The New York Times Book Review
by Pankaj Mishra
A few years ago, the pop singer Sting confided to an interviewer that a specific yoga asana, or posture, had enabled him to have sexual intercourse with his wife, the star of a line of yoga videos, for as long as eight hours at a time. ''Your stomach,'' he said, ''goes as near to the spine as you can make it, . . . and you never lose control, you just keep going.'' The news of this priapic tour de force ''went around the world,'' in Sting's own words, ''like a forest fire.'' Then he admitted he had been joking. His epic bouts of lovemaking, he said, included ''four hours of begging, then a movie and then dinner.'' Read full article >>
Yoga + Joyful Living
by Anna Dubrovsky
The nationally acclaimed yoga teacher couldn’t move when he woke up from brain surgery. But that didn’t stop him from practicing yoga.
Gary Kraftsow noticed something strange as he walked to the podium to deliver the keynote address at the April 2004 Northwest Yoga Festival. He noticed he wasn’t walking in a straight line. Instead, he drifted right like a car overdue for a wheel alignment. Read full article >>
The New York Times
by Gretchen Reynolds
WHEN DUANE KNUDSON, a professor of kinesiology at California State University, Chico, looks around campus at athletes warming up before practice, he sees one dangerous mistake after another. “They’re stretching, touching their toes. . . . ” He sighs. “It’s discouraging.”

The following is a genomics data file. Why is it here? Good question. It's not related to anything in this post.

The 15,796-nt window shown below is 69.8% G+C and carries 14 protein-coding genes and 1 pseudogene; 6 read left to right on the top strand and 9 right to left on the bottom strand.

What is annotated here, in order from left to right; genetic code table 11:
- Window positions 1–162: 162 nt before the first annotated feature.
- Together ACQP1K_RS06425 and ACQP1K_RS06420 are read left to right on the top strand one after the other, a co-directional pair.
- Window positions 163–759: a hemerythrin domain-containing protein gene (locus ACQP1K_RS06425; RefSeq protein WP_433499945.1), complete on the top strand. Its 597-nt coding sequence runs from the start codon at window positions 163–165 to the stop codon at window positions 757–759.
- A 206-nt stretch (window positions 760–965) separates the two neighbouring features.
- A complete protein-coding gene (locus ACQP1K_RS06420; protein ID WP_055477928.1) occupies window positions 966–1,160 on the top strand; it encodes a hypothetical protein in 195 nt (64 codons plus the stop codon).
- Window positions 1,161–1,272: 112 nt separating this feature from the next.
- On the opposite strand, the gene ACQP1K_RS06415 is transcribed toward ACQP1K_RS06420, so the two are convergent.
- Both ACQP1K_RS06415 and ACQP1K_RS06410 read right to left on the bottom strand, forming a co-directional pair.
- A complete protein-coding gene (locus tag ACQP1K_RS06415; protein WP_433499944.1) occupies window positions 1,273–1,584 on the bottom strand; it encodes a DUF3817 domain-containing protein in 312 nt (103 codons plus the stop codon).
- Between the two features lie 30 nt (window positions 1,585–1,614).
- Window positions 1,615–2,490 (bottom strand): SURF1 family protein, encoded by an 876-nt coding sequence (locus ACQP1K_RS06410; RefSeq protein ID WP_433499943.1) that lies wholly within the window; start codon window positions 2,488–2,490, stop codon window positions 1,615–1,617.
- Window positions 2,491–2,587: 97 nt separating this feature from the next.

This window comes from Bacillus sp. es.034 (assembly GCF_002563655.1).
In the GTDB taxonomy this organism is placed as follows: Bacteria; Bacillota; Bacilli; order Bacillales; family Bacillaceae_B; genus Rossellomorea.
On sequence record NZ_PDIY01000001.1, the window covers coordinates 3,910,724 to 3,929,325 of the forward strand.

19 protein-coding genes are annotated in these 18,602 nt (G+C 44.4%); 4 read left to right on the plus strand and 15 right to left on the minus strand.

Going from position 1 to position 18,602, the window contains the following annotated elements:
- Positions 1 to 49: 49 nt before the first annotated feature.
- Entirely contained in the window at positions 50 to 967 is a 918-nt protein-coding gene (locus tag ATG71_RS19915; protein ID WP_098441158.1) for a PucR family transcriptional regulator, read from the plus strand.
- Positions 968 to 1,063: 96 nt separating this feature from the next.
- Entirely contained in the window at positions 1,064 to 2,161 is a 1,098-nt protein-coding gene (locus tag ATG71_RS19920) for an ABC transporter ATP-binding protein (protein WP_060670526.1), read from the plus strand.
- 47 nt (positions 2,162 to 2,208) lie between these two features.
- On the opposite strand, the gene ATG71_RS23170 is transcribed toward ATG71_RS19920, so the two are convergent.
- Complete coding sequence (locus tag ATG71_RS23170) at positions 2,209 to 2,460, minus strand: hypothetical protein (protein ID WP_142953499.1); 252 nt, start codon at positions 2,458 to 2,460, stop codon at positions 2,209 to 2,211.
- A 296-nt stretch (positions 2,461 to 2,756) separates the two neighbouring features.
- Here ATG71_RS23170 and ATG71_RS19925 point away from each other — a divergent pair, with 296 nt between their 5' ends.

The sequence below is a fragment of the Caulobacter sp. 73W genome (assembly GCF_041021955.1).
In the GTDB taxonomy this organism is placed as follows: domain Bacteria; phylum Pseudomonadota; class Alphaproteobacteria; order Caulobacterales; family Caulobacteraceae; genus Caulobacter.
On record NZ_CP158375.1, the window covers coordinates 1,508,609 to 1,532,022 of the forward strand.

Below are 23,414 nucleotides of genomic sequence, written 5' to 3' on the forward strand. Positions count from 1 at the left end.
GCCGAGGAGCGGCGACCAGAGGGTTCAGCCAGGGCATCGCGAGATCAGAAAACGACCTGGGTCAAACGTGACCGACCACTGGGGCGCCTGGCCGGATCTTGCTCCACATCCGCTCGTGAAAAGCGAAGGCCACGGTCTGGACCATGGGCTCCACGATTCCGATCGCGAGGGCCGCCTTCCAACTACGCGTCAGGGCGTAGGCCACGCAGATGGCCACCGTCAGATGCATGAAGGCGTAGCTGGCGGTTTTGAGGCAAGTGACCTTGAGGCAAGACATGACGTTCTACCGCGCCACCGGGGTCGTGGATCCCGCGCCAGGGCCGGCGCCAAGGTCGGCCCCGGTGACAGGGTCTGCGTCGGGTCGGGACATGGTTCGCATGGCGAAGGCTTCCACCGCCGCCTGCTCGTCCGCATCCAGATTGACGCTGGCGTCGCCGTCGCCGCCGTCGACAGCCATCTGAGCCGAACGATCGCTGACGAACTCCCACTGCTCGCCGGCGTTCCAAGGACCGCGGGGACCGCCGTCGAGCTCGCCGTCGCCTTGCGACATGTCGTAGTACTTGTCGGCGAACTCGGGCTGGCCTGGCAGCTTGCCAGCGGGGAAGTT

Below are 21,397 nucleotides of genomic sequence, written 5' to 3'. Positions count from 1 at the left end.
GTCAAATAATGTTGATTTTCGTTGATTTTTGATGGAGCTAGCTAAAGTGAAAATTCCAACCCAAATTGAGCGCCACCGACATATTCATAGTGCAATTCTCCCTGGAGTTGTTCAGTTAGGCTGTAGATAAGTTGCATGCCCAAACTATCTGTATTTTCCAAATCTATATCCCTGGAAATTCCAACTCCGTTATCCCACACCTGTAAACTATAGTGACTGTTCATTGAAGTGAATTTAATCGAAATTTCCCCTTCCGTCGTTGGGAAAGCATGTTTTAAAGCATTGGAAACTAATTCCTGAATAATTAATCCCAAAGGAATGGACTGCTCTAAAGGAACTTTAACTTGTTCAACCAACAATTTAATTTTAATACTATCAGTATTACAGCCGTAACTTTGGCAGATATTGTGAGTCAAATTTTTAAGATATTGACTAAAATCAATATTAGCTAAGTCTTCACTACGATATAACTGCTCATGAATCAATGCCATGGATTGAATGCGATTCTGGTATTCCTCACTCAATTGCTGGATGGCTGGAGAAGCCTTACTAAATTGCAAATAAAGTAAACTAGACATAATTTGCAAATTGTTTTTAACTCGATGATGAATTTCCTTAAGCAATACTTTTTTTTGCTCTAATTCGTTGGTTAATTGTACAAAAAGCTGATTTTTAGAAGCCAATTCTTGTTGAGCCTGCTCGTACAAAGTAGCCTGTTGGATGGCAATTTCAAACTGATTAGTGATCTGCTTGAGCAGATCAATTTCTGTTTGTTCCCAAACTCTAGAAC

If you’re like most of us, you were taught the importance of warm-up exercises back in grade school, and you’ve likely continued with pretty much the same routine ever since. Science, however, has moved on. Researchers now believe that some of the more entrenched elements of many athletes’ warm-up regimens are not only a waste of time but actually bad for you. The old presumption that holding a stretch for 20 to 30 seconds — known as static stretching — primes muscles for a workout is dead wrong. Read full article >>
by Katrina Woznicki
Viniyoga proved to be effective in relieving lower back pain as shown in the clinical study conducted by the National Institute of Health.
SEATTLE, Dec. 20 - The ancient practice of yoga proved to be more effective in reducing chronic back pain than either aerobic exercise or a self-help book.
So says a study in the Dec. 20 issue of Annals of Internal Medicine in which investigators compared three types of treatment among 101 chronic back pain patients.
They found a gentle form of yoga called viniyoga proved to be more beneficial in alleviating back pain symptoms and improving function. The benefits also lingered weeks after the study was over. Read full article >>